Curriculum is conundrum for Texas schools
BY STEPHANIE NALLS
April 6, 2013 at 4:05 p.m.
Updated April 5, 2013 at 11:06 p.m.
According to the website, CSCOPE is "a comprehensive online curriculum management system developed and owned by the Texas Education Service Center Curriculum Collaborative (TESCCC), a consortium composed of the 20 Education Service Centers in the state."
TESCCC is funded by taxpayers through fees from districts that use their program. Very little information about this group or its philosophy is available to the public, and that veil of secrecy is one of the biggest complaints of parents.
With the freedom to implement the program as they see fit, some administrators impose minimal reliance, only expecting that all lessons be covered by the end of the year. At the opposite end of the spectrum, some require teachers to use not only the lessons provided but also the script.
One problem cited by teachers who use the accompanying lessons and materials is inappropriateness for the designated age group. Those who use CSCOPE as merely a framework struggle with finding practical materials with which to conduct the lessons and being able to teach in a way that is comfortable for them and still effective.
Educators feel confined by the time allotments for each lesson that do not allow extra days for reteaching, assessments or student or teacher absences. No enrichment activities are provided for students who progress more quickly than others.
Some argue that CSCOPE-provided assessments address material not covered by the lessons for which students are being assessed, making student success difficult to achieve.
But it's not all bad. A first-year high school English teacher reported that she "would have been lost without CSCOPE as a guide." The vertically aligned K-12 curriculum does provide built-in accountability for curriculum directors, whose job is to ensure students are being taught the TEKS (Texas Essential Knowledge and Skills) at a cost of $7-12 per student.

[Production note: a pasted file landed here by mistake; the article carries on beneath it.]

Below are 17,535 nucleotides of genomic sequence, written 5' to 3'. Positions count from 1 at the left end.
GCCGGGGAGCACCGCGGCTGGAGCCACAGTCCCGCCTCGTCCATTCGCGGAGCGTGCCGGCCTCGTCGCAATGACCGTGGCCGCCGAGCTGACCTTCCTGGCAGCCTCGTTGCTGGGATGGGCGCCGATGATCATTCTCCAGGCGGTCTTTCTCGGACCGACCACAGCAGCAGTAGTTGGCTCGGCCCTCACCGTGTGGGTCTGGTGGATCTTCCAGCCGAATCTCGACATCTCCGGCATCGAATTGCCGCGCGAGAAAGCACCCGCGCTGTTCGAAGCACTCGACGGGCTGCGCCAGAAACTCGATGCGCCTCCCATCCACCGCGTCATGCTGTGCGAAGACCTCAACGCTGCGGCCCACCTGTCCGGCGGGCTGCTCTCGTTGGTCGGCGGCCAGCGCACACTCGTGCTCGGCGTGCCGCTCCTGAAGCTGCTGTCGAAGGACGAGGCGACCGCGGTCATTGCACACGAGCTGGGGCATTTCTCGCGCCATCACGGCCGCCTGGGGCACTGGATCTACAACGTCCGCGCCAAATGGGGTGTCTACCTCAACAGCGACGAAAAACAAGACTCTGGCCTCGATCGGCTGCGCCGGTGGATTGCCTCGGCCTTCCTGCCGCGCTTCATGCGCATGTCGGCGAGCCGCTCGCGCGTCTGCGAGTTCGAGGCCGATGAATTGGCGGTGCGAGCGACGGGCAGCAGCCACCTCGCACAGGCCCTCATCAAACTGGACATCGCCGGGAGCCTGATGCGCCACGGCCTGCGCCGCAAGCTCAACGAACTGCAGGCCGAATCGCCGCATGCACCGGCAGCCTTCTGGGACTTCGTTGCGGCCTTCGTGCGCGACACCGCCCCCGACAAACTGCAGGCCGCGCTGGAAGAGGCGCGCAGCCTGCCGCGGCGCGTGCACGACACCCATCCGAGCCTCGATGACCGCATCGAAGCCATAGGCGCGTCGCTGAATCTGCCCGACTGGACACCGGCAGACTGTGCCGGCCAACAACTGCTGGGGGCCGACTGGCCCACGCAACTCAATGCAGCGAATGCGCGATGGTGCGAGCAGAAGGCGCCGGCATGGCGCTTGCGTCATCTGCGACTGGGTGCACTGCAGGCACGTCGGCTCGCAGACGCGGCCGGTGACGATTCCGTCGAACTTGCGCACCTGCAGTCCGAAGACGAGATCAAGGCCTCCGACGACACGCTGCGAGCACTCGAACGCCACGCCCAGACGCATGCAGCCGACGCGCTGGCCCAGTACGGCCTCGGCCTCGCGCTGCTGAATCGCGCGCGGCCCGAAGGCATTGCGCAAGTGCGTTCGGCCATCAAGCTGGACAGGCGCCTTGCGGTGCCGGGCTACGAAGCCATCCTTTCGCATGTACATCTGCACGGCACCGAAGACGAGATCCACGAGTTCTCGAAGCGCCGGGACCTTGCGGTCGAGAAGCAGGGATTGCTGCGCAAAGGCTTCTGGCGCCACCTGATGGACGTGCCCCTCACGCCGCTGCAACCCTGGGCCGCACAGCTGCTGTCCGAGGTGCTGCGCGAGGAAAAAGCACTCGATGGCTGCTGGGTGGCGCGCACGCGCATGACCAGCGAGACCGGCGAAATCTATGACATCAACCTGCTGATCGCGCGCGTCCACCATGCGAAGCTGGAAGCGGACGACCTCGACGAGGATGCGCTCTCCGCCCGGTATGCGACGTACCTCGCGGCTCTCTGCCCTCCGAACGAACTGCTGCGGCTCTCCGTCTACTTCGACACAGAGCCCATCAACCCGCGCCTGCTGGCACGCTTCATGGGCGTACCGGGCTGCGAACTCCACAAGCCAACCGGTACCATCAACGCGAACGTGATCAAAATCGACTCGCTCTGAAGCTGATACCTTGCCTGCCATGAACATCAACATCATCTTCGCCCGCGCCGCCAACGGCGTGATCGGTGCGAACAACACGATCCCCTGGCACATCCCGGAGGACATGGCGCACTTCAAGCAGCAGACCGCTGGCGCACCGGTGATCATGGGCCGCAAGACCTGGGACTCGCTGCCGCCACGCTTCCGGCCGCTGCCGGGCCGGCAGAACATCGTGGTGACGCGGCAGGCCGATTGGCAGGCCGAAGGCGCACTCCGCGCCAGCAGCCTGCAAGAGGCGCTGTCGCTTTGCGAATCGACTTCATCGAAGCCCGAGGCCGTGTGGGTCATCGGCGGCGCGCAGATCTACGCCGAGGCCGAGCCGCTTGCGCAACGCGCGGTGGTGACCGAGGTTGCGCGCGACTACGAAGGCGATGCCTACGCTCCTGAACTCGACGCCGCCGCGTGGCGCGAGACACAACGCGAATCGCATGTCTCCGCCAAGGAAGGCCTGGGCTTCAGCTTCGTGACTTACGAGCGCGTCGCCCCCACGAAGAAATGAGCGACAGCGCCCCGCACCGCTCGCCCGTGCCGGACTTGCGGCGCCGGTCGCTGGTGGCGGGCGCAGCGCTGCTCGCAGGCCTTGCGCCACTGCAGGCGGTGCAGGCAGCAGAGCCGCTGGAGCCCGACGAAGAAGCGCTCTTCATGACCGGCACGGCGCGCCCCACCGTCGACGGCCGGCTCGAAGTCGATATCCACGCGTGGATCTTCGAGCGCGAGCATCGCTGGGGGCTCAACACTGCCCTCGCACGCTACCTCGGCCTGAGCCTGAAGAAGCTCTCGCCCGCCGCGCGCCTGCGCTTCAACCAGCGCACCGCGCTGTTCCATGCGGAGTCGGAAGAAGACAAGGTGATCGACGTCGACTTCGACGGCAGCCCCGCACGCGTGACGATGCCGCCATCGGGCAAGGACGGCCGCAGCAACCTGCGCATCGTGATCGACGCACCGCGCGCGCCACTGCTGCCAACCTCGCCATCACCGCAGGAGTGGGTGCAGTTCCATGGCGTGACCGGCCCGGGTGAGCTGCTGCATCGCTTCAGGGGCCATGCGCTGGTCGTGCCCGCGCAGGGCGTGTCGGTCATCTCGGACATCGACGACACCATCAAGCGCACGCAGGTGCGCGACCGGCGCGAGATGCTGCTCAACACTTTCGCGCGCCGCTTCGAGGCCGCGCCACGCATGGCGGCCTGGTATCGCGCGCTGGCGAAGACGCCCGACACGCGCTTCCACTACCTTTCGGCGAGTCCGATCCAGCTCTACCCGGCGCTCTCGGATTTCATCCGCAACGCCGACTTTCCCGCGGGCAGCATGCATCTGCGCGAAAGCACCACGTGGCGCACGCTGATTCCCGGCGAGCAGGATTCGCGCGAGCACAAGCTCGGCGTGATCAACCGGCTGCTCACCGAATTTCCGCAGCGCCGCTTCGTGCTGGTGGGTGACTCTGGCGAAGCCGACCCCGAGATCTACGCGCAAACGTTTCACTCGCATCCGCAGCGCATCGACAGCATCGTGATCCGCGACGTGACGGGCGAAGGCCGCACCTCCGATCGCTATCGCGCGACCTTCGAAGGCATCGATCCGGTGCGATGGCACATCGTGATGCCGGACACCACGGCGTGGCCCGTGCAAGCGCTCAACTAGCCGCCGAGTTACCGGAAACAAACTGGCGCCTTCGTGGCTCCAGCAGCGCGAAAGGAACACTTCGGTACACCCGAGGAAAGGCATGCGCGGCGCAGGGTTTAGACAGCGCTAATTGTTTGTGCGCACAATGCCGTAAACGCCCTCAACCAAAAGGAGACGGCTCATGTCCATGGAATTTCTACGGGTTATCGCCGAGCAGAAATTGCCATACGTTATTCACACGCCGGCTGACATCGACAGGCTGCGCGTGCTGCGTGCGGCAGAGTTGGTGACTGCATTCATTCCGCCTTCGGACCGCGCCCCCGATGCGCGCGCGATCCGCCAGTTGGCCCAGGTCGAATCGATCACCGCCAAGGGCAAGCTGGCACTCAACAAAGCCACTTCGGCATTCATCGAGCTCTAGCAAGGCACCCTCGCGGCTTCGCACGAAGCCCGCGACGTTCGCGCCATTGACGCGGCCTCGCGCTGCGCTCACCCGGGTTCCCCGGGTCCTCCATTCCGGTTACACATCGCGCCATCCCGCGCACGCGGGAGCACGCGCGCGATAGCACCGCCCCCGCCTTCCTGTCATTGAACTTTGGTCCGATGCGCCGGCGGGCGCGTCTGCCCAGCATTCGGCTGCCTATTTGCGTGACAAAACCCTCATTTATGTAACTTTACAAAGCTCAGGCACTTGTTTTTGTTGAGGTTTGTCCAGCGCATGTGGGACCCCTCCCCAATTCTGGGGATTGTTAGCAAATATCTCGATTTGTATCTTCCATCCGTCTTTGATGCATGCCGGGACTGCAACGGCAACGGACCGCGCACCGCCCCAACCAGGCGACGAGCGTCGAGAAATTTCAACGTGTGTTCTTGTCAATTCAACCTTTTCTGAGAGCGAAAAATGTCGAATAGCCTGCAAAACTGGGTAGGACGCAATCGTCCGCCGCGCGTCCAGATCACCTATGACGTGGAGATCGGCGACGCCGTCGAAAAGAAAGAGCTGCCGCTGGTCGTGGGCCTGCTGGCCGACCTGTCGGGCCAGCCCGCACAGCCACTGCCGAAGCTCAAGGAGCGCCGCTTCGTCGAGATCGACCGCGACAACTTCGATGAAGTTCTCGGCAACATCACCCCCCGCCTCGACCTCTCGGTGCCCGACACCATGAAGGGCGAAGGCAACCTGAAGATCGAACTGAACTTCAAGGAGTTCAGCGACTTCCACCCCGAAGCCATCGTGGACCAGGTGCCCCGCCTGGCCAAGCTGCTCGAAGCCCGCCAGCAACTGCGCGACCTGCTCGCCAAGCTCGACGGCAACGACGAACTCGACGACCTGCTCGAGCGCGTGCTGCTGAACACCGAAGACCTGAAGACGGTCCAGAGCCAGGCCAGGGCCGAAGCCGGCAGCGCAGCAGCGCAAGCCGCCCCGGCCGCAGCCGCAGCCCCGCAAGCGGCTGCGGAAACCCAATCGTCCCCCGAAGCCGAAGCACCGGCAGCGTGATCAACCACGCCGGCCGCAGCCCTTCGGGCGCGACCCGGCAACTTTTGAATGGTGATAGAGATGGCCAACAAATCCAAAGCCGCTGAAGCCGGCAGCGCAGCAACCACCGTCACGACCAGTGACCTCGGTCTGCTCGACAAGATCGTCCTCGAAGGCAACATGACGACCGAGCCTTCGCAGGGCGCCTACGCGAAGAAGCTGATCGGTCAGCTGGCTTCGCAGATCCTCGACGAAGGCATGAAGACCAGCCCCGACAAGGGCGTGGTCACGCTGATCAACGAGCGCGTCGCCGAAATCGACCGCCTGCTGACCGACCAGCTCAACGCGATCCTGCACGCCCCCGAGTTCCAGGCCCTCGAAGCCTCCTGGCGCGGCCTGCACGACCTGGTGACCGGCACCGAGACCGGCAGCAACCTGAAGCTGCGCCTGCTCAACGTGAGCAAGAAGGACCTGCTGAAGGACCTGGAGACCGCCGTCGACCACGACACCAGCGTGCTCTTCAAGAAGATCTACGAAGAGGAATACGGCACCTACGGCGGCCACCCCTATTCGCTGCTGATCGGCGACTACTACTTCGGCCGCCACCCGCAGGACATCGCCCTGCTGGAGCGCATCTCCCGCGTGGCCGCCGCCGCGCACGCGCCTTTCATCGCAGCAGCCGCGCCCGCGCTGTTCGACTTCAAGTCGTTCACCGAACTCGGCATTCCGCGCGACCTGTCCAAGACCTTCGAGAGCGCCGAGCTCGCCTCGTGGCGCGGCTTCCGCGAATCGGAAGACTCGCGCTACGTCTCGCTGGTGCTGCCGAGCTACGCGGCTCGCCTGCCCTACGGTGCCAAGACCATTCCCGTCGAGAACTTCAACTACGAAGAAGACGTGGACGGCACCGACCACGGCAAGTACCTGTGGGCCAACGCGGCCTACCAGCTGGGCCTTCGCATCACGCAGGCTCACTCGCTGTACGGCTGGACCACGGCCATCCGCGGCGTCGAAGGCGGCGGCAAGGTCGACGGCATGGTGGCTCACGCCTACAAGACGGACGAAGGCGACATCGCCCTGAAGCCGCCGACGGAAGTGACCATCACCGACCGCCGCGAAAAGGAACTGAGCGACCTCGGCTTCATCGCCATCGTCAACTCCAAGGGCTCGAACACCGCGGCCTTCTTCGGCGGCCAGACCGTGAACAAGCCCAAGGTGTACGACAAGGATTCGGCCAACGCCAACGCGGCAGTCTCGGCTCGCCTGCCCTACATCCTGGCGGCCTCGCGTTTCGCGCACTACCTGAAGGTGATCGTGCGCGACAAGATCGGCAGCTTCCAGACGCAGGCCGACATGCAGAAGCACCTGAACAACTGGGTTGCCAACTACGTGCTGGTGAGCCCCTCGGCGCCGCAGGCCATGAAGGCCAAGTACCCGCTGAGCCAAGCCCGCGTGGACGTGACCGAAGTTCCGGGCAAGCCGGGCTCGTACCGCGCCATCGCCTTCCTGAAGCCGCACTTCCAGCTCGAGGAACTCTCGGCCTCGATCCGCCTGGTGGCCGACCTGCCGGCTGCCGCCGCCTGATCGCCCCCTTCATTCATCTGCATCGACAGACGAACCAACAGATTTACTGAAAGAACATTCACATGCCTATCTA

Widespread use of CSCOPE puts most schools on the same academic schedule, so when a student transfers to another district, they are within a couple of days of where they were in the previous school.
Though not approved by the Texas Education Agency, CSCOPE claims it "provides specificity not granted by the TEKS," yet knowledgeable critics argue that some of those specificities are incorrect, unnecessary, outside the scope of the TEKS and above the expected abilities of students for which they are written. Most lessons actually bullet-point the TEKS verbatim rather than elaborating on them.
Students and schools are held accountable for mastery of the TEKS through TAKS and STAARS tests, which students must pass in order to advance or graduate high school. A couple of university sampling studies have reported increased test scores in schools using CSCOPE, but no comprehensive studies have been conducted by any entity.
Parents and industry professionals alike have voiced their opposition to questionable lessons that require students to wear burqas, refer to the Boston Tea Party participants as terrorists, equate Christ to mythical gods and openly discuss personal sexuality. CSCOPE maintains that teachers have the authority to alter lessons as they see fit but has since removed lessons that received public outcry.
The system leans heavily on the Progressive Education philosophy, focusing on hands-on and peer-to-peer learning, social responsibility and understanding an experience over rote knowledge of facts. Many argue that rather than leading to higher quality education, this approach has resulted in the "dumbing down of America" and a nation that no longer knows or respects its history and feels the need to apologize for our success. Rules of spelling and punctuation, long division on paper and legible handwriting have become a dry and unnecessary thing of the past.
However, the progressive approach is not CSCOPE's own creation. Even conservative universities currently teach that these century-old principles are the most effective form of instruction. The world is much smaller than it was a hundred years ago and understanding our relationship to it as individuals and a nation is an essential part of learning, but those appreciations should come as a product of analyzing the facts - not at the expense of knowing one's multiplication tables or the meaning of the word conundrum.
Stephanie Nalls is a Victoria resident and a staff writer for the monthly newspaper "Northeast Texan." She holds a Bachelors Degree in Education from LeTourneau University, has taught middle school English and has three children in Victoria ISD, which uses the CSCOPE curriculum.